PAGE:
What is it and What’s it Worth?
Do you have any figurines that look like this? This gorgeous ballerina sold for $130 in 2017.
Do you have any figures that look like this beautiful ballerina? Do you recognize the maker? Wallendorf is the company that made this particular piece. Wallendorf started by making porcelain chocolate, coffee and tea services in 1764, and then added figurines a few years later. There are over 2,700 Wallendorf pieces listed in our Worthopedia. Learn more about the history of this company and take your knowledge of porcelain to the next level.
In 1761, Johan Wofgang Hamann from Katzhütte applied for porcelain manufacturing permission from the house of Scharzburg-Rudolstadt. Unfortunately for Hamann, the permission had been granted three days earlier to Heinich Macheleid in Sitzendorf. Persistent, a year later, he began producing hard paste porcelain in his home in Katzhütte.
In 1763, Hamann purchased the Frieherr von Hohental manor in Lichte on the Saxe-Coburg-Saalfield bank of the Lichte river. A year later, the Duke of Saxe-Coburg granted Hamann a license to begin manufacturing porcelain. Hamann, his son Ferdinand Friedrich, and cousins Gottfired and Gotthelf, established Hamann & Greiner in Lichte (Wallendorf). After Gottfried Greiner died in 1768, his brother Gotthelf returned to Limbach in 1771 to start his own factory. The Hamann family now controlled the factory.
Johann Wolfgang Hamann retired in 1776. Ferdinand Friedrich Hamann became manager. Initially, local materials were used. In 1780, Bohemian kaolin was purchased. It produced a snow-white hard paste porcelain. Ferdinand died in 1786. His wife Anna Margaretha Hamann became the manager until her son Ferdinand Friedrich Hamann, Jr., took control in 1811. In 1787 due to a complaint from Meissen, Hamman had to change its marks.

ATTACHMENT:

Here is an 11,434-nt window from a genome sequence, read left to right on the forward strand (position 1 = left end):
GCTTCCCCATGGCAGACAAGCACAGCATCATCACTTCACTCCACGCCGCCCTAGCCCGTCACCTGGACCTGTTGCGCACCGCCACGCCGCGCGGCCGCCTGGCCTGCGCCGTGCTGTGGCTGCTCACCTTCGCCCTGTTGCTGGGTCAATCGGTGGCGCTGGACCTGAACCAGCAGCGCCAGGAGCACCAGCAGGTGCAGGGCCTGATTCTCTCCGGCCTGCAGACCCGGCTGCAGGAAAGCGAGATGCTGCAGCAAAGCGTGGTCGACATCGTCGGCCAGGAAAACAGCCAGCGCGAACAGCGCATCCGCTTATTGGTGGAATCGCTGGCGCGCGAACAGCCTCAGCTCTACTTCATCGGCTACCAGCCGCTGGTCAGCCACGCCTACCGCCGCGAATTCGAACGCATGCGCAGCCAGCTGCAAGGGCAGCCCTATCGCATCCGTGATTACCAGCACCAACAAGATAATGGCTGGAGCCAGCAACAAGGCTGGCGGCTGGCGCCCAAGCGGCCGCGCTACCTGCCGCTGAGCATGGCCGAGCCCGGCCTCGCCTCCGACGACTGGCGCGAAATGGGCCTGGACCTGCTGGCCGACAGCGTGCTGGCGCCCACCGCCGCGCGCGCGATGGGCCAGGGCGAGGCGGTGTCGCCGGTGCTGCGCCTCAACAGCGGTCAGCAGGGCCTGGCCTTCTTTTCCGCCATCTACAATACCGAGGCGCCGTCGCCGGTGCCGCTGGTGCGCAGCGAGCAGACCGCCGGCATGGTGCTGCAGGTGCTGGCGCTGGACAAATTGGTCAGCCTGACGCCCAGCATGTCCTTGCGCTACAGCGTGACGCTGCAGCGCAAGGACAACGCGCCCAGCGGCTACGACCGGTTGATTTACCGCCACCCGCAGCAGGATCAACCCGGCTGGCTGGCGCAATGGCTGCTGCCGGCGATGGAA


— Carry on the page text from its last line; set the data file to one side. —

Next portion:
In 1829, Friederich Christian Hutschenreuther and Hermann Kieser leased the factory. When Ferdinand, Jr., died in 1833 and Kieser left, the Hamann family sold the factory to Hustchenreuther, Kämpfe and Heubach, a partnership consisting of Friedrich Hustchenreuther, Friedrich Kämpfe, and Gabriel Heubach.
In 1887, the name changed to Heubach, Kämple and Sonntage and in 1897 to Kämple & Heubach AG. It was a period of intense squabbles within the company. Value resources were squandered. Sontag left in 1897. Figurines again became the main production focus.
Porcelain production was suspended from 1915 to 1919.
This set of 11 Rose/East Frisian Rose dinner plates sold for $100 in 2017.
In 1919, the Porcelain Factory Fraureuth acquired the plant and used it to house its art division. After a 1926 bankruptcy, Heinz Schaubach, a former director of the factory, acquired the plant and named it Porzellanfabrik Shaubach-Kunst. The factory suffered heavily due to the loss of materials and workers in World War II. The firm was nationalized in 1953 and initially named VEB “Schaubach-Kunst” Lichte Wallendorf. The firm became VEB Wallendorfer Porzellanfabrik from 1960 to 1990. Production of figurines and coffee and dinner services resulted in a work force growth to almost 1,000 people.
The factory was privatized in 1990, owned for a short period of time by Herbert Hillebrand Baubetreuungs- und Grundbesitz. The company also owned ceramic factories in Blankenhain and Weimar. In 2005, Gilitzer Porzellan Manufaktur purchased the factory, turning it into a factory outlet. Gilitzer filed for bankruptcy in 2008. Erich Bruckert, the manager, proved uncooperative. As of 2011, the liquidation of assets continues.
What to Look For
The early companies focused on the production of chocolate, coffee, and tea services. These firms also made beer steins, pipe bowls, tobacco boxes, and sanitary items.
Figurines were introduced in the early 1780s and went through several distinct production periods. The earlier, the better is a good value rule. Figurines specifically identified with an owner, such as Schaubach, bring a premium.
Ballerina figures from the early 20th century form a major secondary collecting category. Some ballerina figures had a risqué aspect. Other female figurines from this period attract collectors. Do not confuse post-World War II figurines with those from the early 20th century. The “1746” date in the mark indicates a later piece.
Some Wallendorf porcelain trademarks are similar to those used by Meissen.
“W” made from two crossed “v’s”. Variation has loop at top of crossed “v’s”.
Asterisk made with three crossed lines.
Asterisk over two crossed swords with guard line at top. Deliberately meant to be confused with Meissen mark.
Two lobbed crown with orb with cross in center above “W” made from two “vs” above “1764”.
“W” with heart top, dot beneath center and “WALLENDORF” in reverse arch on bottom. Variation with double inside of single line “W”.
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